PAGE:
Interestingly, Lehman bowled later than usual in the innings – not coming on until the 26th over. His first wicket was that of Paynter, adjudged leg-before after a full-toss wrapped him on the pads.

The stunning leg-before to dismiss Sean Gramc (16), also off Lehman, was just as big in the scheme of the contest.

In the wake of the clash, O’Hare said he and his players weren’t particularly happy with how they performed, but were obviously happy to get the win.

He acknowledged that a number of his bowlers were “underdone” for the season-opener and couldn’t quite execute as they’d planned.

But he was quick to praise the performance of Russ Lehman with the bat, adding that he thought the Lions bowled particularly well.

O’Hare also praised the positivity of his great mate Avery’s batting.

“It was great to see him play his natural (positive) game a bit more,” he said.

“In the past couple of years he’s had to be a bit more of an anchor in the middle order but it was great to see him play his shots.”

The flexibility of the Gulls’ middle order is one of the side’s real assets, but O’Hare acknowledged he wasn’t certain if Saturday’s order would be the ongoing one.

“I won’t say it was a great performance with the bat – we kept losing wickets every time we were about to launch – so we’ve still got a bit to work on,” O’Hare said.

“But we’re definitely hungry. The guys we’ve brought in are all mature, experienced guys and it’s great having 14 or 15 blokes who can go through the ones – it makes everyone accountable to put in the work at training.

“We definitely didn’t play our best cricket (on the weekend), but I don’t think Pakenham did either.”

The Lions hosted a special afternoon tea at Toomuc Reserve on Saturday for the wives and partners of the Premier grade players – acknowledging and recognising the great job they do to support the players during the season.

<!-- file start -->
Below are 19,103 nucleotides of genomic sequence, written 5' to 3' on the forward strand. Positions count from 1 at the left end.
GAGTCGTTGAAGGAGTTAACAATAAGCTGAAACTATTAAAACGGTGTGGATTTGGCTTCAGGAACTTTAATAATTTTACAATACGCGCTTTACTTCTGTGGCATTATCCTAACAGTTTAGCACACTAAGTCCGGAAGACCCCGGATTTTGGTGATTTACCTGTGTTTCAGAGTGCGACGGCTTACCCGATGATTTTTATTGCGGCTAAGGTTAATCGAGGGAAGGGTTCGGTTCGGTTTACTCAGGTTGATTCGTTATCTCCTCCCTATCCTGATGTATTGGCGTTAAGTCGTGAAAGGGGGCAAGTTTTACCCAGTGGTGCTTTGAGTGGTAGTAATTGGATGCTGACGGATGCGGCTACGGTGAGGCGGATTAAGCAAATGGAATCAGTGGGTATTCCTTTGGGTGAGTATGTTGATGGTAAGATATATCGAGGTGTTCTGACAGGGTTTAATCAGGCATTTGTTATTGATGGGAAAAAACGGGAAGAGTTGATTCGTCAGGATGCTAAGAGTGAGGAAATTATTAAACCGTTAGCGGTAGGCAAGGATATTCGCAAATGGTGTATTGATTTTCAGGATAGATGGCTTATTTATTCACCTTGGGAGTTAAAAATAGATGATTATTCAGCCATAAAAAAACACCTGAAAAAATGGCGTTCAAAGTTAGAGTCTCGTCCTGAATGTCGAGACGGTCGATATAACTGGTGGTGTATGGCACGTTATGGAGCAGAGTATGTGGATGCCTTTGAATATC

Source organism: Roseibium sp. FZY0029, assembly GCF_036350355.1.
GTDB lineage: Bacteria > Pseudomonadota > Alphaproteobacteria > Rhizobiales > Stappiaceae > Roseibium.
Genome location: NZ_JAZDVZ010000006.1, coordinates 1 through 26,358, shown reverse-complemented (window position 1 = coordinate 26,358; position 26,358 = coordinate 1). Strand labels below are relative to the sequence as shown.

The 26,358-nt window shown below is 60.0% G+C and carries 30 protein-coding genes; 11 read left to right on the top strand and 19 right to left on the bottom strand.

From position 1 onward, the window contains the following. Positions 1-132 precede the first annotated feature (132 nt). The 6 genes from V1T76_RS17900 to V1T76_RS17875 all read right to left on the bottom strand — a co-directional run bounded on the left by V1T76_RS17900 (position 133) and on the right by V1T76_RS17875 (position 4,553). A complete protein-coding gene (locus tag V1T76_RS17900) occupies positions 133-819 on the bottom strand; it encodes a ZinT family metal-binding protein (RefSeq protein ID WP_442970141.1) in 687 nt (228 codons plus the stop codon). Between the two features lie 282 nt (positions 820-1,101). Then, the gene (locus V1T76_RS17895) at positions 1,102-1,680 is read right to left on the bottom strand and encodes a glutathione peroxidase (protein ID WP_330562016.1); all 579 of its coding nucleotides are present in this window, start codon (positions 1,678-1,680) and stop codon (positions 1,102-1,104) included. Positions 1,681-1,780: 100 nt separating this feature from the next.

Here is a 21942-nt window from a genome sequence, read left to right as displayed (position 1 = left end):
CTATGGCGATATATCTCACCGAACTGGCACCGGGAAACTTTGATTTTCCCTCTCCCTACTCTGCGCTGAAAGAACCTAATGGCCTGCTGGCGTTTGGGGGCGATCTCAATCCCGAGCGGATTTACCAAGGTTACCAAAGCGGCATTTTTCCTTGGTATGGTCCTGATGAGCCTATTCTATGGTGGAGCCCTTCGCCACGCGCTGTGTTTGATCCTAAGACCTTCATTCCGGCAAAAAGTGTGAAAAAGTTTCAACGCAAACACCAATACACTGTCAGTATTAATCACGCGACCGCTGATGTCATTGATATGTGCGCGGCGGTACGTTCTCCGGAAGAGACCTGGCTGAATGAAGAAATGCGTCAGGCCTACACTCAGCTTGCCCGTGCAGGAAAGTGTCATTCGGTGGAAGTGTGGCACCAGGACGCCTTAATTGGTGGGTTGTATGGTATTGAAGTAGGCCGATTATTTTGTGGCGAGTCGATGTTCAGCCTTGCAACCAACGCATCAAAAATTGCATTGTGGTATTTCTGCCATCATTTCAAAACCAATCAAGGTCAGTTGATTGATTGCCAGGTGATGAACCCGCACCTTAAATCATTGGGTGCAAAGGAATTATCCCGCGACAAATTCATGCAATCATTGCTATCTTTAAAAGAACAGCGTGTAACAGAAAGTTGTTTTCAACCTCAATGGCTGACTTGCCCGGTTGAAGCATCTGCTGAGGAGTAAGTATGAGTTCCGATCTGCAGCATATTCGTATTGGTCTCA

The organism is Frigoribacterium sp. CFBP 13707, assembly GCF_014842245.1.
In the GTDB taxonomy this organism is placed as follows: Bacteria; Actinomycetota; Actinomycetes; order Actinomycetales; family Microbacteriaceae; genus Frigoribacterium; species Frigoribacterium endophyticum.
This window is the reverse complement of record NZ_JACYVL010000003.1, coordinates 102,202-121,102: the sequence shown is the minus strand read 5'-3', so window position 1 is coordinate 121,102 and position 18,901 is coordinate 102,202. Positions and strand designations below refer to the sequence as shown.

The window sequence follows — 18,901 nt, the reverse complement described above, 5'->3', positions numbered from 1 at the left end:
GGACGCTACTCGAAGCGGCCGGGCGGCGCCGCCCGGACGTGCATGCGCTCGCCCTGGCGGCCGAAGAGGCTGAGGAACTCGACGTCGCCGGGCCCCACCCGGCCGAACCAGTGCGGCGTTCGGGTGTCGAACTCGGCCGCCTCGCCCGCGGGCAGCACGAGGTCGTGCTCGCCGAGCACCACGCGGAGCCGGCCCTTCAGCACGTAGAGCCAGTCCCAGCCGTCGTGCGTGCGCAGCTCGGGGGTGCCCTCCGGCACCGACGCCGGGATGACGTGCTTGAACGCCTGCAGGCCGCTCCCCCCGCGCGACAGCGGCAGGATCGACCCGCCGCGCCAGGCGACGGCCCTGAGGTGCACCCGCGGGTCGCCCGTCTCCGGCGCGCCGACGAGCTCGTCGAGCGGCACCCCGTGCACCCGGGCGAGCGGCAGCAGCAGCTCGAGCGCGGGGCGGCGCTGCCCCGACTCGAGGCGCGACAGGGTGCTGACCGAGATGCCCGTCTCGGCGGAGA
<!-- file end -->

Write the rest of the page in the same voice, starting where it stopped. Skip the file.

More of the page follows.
Elsewhere on Saturday, one of the biggest talking points of Premier’s opening round was a game that never got underway despite ideal weather for cricket – the fixtured clash between Cranbourne Meadows and Cardinia at Lawson Poole Reserve.

WGCA Umpires Association president Trevor Martin was one of the two umpires – along with Graham Davey – who turned up to the ground to officiate the clash only to find a substandard surface on the main ground.

He told the Gazette that shire capital works had been undertaken at Lawson Poole less than three weeks before the fixtured opening round.

He added that, late last week, a contractor aerated the surface and made it unplayable.

Both sides were then given the option of playing on the second, much smaller ground at Lawson Poole, but unsurprisingly couldn’t come to an agreement.

There is a meeting planned for tonight (Wednesday) to decide the outcome of Saturday’s events.

Just up the road at Donnelly Reserve, a powerhouse Kooweerup lineup – albeit one missing a couple of its best batsmen – dominated the new-look Cobras.

Batting first, the visiting Demons amassed 5/245 from their 40 overs with Jess Mathers in ominous touch against his former side. The powerful all-rounder belted an unbeaten 85, while captain-coach Mark Cooper added 75 and Luke McMaster 32.

The Cobras were no match in reply, dismissed for just 116 with Daniel McCalman top-scoring – as he so often does – with 36 from the top of the order. Matt Bright was the star of the innings with the ball for Koowee, snaring 4/16 from his eight overs.

It was a similar one-sided story in the remaining game of the round, with Clyde dominating the hometown Panthers at Glover Reserve.

Batting first, the Cougars amassed 8/201 from their 40 overs with Shamil Samarasinghe and Jason Hameeteman (71) leading the way.

In reply, Devon Meadows was rolled for just 100 inside 34 overs with Kyle Salerno (44) and Trent Delaney (28) the only two batsmen to reach double figures.

Matt Aslett (3/19) and Liam Bennett (3/35) claimed three wickets apiece for the Cougars, while Brett Reid finished with 2/13.